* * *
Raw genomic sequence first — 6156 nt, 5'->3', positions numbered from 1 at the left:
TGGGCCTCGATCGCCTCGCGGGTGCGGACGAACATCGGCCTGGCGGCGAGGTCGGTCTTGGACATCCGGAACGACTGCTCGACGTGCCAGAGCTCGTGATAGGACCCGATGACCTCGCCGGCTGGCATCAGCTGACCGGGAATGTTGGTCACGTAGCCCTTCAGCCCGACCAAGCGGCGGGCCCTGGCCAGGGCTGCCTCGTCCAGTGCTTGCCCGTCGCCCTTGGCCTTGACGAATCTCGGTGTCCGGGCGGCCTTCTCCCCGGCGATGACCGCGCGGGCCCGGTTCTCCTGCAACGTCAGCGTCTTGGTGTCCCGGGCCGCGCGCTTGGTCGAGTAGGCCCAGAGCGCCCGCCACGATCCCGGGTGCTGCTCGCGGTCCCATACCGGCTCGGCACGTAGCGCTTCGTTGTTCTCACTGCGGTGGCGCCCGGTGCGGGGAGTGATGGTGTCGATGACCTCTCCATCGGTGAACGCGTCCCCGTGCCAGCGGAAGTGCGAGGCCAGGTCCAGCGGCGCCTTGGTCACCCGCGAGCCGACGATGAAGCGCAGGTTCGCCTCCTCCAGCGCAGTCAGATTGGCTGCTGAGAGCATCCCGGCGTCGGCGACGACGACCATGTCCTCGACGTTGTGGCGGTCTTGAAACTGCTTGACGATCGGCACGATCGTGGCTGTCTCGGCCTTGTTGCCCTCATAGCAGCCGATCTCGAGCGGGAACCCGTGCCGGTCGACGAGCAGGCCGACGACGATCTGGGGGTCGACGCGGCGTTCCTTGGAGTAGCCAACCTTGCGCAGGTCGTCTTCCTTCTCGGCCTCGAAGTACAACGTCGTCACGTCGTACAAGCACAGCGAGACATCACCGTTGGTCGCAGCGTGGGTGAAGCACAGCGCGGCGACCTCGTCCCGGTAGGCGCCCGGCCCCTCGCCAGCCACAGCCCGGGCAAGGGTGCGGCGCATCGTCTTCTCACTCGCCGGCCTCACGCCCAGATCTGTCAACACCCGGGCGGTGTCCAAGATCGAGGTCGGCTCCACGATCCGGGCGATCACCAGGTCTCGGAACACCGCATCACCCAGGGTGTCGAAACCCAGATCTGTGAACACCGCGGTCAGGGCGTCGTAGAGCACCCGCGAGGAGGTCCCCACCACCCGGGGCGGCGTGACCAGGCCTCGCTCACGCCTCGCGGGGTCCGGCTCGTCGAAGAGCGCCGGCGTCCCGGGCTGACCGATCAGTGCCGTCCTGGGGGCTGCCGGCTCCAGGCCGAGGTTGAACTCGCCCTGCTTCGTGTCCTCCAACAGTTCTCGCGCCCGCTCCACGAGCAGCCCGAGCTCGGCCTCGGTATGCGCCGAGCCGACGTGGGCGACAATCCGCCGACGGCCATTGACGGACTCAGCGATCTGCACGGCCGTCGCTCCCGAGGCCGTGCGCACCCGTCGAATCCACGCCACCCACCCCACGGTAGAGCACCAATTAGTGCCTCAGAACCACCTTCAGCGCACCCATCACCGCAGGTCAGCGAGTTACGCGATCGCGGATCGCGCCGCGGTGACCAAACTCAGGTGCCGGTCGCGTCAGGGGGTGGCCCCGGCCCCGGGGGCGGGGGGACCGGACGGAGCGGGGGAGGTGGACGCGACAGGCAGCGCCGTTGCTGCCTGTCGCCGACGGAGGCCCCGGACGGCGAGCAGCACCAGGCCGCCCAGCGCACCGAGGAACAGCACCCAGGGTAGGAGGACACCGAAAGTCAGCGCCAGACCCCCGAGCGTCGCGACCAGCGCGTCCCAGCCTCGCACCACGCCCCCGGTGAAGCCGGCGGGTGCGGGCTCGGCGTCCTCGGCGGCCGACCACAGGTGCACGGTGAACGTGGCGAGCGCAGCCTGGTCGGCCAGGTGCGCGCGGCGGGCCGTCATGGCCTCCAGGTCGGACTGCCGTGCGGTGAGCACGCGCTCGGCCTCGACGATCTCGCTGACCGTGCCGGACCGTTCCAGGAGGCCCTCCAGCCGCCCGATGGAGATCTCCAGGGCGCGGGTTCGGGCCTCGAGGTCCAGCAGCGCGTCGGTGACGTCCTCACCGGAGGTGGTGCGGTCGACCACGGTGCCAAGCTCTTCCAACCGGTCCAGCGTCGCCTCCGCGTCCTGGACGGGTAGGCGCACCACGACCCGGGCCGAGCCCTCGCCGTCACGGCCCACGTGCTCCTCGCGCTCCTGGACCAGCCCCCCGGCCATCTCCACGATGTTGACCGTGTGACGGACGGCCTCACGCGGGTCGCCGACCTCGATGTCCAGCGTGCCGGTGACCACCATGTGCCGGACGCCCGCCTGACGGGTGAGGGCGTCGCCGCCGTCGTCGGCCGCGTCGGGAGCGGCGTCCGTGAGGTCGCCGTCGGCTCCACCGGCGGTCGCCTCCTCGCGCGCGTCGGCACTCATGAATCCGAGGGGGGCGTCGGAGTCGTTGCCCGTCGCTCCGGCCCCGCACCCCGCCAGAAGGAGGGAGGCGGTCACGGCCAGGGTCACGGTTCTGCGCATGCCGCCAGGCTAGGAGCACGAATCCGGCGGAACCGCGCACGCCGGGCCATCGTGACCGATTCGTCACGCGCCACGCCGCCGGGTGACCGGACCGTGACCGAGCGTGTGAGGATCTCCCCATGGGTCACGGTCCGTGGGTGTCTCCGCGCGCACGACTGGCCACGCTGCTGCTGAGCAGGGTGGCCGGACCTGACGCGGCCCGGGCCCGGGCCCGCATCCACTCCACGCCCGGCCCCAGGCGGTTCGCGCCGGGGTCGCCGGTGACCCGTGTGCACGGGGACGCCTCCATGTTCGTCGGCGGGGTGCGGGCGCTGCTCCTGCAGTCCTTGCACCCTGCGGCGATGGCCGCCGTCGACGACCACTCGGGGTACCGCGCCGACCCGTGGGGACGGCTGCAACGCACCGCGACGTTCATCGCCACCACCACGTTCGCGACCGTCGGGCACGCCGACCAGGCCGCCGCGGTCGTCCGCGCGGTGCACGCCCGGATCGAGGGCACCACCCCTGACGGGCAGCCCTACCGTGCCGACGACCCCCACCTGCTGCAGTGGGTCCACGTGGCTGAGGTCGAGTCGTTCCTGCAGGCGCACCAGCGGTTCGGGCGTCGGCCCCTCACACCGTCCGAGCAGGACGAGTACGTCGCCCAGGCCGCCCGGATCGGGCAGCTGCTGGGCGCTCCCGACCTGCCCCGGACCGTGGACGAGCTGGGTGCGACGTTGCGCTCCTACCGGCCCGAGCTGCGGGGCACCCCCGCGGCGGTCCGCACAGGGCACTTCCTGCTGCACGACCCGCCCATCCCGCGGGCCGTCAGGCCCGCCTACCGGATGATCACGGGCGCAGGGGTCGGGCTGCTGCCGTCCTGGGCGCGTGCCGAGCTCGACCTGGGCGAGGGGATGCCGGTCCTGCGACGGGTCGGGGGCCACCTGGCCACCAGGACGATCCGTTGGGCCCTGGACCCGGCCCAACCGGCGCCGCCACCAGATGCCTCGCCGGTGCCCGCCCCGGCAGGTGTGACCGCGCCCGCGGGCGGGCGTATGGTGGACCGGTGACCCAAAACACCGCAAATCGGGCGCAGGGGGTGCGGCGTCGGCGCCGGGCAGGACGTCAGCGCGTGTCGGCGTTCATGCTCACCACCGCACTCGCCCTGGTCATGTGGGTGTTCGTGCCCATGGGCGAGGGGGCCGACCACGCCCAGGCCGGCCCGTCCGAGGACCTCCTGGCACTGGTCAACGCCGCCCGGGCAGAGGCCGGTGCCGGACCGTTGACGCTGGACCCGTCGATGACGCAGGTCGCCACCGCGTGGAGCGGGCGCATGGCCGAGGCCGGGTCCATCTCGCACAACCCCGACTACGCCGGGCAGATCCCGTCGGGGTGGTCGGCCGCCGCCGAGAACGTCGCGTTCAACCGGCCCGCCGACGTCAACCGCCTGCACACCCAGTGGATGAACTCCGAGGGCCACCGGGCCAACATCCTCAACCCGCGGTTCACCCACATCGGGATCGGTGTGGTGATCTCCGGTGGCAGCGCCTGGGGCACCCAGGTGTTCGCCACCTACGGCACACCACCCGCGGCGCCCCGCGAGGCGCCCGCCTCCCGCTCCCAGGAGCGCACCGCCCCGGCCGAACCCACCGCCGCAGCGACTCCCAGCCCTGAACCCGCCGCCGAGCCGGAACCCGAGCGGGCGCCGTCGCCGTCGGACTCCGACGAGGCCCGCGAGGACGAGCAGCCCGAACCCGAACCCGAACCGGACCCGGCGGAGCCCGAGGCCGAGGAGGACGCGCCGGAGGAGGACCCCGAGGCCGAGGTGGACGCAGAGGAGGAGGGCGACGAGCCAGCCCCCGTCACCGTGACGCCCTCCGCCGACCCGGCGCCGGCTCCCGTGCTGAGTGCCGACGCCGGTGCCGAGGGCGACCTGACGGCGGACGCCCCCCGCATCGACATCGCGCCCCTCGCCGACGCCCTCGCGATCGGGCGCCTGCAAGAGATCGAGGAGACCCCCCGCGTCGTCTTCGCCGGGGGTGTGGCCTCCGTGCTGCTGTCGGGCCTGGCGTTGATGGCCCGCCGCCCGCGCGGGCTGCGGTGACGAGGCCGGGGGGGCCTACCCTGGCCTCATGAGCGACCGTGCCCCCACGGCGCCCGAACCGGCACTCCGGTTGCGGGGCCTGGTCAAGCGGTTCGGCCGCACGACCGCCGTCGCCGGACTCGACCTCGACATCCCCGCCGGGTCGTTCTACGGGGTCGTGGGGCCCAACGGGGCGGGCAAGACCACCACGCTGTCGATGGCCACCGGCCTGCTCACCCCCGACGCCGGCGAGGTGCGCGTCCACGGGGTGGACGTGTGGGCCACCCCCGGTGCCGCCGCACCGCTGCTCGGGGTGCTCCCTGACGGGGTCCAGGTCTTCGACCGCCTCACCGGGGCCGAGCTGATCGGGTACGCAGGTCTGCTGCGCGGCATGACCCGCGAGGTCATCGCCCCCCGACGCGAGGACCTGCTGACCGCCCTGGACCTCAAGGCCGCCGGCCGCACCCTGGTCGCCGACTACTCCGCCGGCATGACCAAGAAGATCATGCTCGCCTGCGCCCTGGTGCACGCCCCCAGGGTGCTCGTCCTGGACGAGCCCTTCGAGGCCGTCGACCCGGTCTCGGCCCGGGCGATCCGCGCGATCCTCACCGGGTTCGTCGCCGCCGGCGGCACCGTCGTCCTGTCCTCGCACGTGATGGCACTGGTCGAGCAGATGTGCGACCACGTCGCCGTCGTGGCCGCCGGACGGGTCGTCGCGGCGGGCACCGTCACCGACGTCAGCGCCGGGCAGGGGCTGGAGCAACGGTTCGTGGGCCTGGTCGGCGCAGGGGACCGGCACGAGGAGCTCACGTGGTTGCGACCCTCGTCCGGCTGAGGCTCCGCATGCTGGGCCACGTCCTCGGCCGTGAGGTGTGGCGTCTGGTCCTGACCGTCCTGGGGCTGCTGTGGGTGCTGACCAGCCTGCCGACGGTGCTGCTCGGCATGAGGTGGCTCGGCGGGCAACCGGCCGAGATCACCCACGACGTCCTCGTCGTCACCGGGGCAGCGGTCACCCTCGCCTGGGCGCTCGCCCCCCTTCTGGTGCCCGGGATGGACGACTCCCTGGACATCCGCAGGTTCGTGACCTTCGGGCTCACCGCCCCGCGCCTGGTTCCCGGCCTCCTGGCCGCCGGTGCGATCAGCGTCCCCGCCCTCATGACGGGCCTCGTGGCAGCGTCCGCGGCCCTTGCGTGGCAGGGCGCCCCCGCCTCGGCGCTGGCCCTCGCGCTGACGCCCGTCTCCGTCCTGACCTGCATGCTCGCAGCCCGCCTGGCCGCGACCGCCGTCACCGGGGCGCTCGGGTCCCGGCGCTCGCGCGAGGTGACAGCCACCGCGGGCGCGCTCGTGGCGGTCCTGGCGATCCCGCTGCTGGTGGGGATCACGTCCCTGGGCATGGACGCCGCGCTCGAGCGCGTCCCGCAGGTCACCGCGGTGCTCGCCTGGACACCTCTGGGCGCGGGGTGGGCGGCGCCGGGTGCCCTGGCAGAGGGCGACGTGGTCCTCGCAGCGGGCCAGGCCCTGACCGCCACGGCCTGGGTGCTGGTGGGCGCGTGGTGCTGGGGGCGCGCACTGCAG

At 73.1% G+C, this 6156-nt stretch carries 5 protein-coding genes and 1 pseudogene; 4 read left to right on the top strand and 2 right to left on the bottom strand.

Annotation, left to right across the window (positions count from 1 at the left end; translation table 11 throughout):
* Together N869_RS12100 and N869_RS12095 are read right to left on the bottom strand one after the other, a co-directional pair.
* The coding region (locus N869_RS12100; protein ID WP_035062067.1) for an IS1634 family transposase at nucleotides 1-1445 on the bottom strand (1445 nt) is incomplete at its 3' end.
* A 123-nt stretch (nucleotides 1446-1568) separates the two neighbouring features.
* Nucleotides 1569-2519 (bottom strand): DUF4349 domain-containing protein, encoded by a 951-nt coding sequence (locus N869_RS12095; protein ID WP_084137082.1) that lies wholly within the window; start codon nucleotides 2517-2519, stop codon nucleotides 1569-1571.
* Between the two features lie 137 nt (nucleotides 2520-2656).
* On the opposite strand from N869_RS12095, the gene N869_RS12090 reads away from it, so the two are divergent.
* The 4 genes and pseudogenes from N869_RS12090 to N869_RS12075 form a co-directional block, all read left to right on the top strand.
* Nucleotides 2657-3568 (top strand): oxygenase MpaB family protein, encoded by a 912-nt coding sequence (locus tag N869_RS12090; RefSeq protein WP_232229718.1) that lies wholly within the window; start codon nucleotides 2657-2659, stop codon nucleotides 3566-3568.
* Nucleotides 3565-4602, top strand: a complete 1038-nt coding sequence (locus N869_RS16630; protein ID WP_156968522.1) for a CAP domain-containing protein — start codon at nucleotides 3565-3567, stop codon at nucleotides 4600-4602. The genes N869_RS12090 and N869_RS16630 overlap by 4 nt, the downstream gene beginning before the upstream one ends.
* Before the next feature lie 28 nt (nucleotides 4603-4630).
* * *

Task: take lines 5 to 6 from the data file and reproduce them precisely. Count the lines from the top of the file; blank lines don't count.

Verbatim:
* Together N869_RS12100 and N869_RS12095 are read right to left on the bottom strand one after the other, a co-directional pair.
* The coding region (locus N869_RS12100; protein ID WP_035062067.1) for an IS1634 family transposase at nucleotides 1-1445 on the bottom strand (1445 nt) is incomplete at its 3' end.